For the first time in human history, more than half of the world’s population lives in cities, a shift that is resulting in new challenges. The Smithsonian Institution’s Anacostia Community Museum, with its 50th anniversary exhibition, A Right to The City, addresses many of these in the context of its home city of Washington, DC.
Examining six city neighborhoods—three in the city’s northwest quadrant (Adams Morgan, Chinatown, and Shaw) and three from the city’s three other quadrants (Brookland in Northeast, Southwest, and Anacostia in Southeast)—the exhibition takes a close look at how ordinary Washingtonians have helped to “shape and reshape their neighborhoods.”
The exhibit focuses on the period from the 1940s to the 1970s. The 1970s, as Washingtonians know well, was the period when limited “home rule”—including a directly elected city council and mayor—came to the nation’s capital. The rise of home rule was linked closely to the Black Power movement of its time. By 1970, the city’s population was more than two-thirds Black. In 1975, the funk group Parliament released a song that famously labeled Washington “Chocolate City.”
Last month, at a day-long symposium sponsored by the museum, the rise of Chocolate City was contrasted with the city’s more recent gentrification. In 2011, the percentage of Black residents in Washington fell below 50 percent for the first time in over half a century. Howard Gillette, professor of history emeritus at Rutgers University, observed that in many respects the District of Columbia has become “ground zero for gentrification and social justice issues that are going on nationally.”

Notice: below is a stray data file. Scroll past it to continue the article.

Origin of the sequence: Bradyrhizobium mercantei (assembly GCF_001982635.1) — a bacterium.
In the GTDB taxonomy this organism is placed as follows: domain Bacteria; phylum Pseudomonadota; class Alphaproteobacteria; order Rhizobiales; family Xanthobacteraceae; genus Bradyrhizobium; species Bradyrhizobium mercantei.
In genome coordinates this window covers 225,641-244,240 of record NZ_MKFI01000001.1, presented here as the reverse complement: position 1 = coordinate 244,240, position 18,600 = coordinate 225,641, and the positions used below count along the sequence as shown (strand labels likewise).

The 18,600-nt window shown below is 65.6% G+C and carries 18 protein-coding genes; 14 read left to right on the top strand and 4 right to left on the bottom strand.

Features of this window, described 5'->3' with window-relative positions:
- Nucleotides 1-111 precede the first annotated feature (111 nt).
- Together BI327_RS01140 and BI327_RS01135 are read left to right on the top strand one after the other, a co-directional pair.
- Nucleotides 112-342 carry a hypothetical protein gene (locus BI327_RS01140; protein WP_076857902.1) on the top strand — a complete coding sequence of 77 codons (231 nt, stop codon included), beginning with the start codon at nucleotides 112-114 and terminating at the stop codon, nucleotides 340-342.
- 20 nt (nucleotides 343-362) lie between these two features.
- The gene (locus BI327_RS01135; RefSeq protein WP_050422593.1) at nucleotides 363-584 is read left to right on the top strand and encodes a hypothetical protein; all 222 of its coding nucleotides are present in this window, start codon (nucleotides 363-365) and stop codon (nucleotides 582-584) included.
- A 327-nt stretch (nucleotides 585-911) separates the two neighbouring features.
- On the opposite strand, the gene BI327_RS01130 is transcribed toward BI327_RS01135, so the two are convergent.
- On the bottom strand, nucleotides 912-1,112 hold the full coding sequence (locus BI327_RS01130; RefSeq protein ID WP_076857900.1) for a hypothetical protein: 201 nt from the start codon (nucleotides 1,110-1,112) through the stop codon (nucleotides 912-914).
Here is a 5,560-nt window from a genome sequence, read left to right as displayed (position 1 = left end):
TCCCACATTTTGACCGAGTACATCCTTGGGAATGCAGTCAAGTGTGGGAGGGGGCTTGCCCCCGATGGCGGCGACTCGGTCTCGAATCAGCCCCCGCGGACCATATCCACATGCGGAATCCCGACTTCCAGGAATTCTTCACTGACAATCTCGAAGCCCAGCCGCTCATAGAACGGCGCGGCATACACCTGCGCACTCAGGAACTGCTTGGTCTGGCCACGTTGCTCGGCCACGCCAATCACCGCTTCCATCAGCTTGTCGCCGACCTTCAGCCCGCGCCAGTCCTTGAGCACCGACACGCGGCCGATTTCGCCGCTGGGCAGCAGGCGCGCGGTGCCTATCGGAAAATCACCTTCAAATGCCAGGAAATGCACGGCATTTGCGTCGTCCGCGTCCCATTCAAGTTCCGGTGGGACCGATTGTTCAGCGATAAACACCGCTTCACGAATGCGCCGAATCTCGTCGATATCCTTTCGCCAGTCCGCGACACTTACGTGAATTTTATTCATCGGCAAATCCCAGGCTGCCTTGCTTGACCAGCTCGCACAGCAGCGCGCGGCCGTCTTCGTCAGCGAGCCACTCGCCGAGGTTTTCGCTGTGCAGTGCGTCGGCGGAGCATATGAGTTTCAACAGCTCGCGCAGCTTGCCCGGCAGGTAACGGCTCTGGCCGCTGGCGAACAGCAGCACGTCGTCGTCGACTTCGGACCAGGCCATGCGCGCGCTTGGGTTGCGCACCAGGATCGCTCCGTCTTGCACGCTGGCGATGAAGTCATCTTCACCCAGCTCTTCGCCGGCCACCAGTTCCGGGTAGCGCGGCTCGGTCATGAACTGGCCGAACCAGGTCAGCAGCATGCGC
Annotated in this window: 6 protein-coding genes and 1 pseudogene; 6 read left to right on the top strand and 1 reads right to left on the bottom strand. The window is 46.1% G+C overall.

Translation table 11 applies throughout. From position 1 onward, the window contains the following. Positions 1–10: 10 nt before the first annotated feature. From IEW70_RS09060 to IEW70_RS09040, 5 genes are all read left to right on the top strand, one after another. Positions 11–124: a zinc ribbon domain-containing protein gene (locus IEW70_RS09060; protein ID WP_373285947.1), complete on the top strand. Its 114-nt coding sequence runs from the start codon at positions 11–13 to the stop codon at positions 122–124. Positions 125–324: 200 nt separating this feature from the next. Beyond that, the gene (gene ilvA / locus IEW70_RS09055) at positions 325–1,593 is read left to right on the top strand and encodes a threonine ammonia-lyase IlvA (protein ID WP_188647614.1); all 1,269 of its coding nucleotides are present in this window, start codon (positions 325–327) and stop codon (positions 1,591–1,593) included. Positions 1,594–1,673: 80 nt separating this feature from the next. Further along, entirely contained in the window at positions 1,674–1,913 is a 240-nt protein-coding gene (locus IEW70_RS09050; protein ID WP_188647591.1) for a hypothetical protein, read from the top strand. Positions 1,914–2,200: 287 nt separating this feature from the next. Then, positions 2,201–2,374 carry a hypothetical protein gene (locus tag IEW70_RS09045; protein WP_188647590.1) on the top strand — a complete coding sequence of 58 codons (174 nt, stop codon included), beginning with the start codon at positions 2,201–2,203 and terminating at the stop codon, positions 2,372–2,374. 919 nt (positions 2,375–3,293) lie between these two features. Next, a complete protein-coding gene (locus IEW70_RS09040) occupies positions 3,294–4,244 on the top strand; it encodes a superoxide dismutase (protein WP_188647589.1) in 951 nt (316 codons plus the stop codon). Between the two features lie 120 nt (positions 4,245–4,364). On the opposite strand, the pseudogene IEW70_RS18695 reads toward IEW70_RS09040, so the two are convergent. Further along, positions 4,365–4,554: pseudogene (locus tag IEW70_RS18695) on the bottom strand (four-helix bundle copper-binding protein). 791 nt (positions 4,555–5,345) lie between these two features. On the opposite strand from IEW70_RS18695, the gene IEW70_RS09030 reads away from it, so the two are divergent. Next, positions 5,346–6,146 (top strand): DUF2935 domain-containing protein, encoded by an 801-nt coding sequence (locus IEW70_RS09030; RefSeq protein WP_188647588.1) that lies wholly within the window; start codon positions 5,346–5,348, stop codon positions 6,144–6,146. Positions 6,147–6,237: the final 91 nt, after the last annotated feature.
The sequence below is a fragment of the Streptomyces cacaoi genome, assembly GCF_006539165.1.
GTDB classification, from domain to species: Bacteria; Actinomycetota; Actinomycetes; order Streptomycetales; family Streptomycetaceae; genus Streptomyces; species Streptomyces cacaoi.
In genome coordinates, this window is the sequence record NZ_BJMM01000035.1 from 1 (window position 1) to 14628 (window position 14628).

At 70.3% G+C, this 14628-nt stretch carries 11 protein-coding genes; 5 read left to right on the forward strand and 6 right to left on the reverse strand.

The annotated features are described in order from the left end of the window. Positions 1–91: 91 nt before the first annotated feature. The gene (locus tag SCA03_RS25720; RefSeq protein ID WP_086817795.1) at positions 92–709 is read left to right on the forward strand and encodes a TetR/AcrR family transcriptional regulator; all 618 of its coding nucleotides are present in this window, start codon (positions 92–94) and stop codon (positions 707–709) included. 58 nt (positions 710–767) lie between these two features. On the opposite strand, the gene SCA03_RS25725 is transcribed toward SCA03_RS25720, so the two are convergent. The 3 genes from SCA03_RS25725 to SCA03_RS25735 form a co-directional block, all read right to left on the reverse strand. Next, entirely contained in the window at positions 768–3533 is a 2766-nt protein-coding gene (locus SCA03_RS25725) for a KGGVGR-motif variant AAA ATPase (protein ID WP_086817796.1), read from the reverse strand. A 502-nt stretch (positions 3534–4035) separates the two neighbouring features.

Introducing the symposium, Samir Meghelli, senior curator at the Smithsonian Anacostia Community Museum, explained that it was no mistake that the museum’s founding director, John Kinard, also the first Black director of a Smithsonian museum at age 31, had previously been a community organizer. “Museums, he believed, had to reimagine their roles, to connect and strengthen communities and to ignite change.”
In his introduction, Meghelli emphasized the rapid recent growth of Washington, including an estimated 1,000 people moving to the city per month, and its related population shifts—including the loss of the designation of being a majority-Black city. Within this context, Meghelli asked, “How do communities mobilize locally and globally to ensure their preservation?” Citing examples from the past and the present, panelists including scholars, activists and nonprofit leaders from all over the country explored this question.
The Rise of Gentrification
Expanding on issues presented in the opening section of the museum’s exhibition, Southwest, DC: Urban Renewal, Urban Removal, Gillette highlighted the destructive impact that eminent domain had on Anacostia. By the 1970s, more than 1,500 businesses and 23,000 residents of Southwest, most of whom were Black, had been displaced along with many congregations and neighborhood groups that were forced to relocate. Gillette relayed that at the start of redevelopment, neighborhood activist Joseph Curtis of the Southwest Neighborhood Alliance had predicted “people are going to be displaced,” and that by the time he returned, he said, “I don’t even recognize this place.”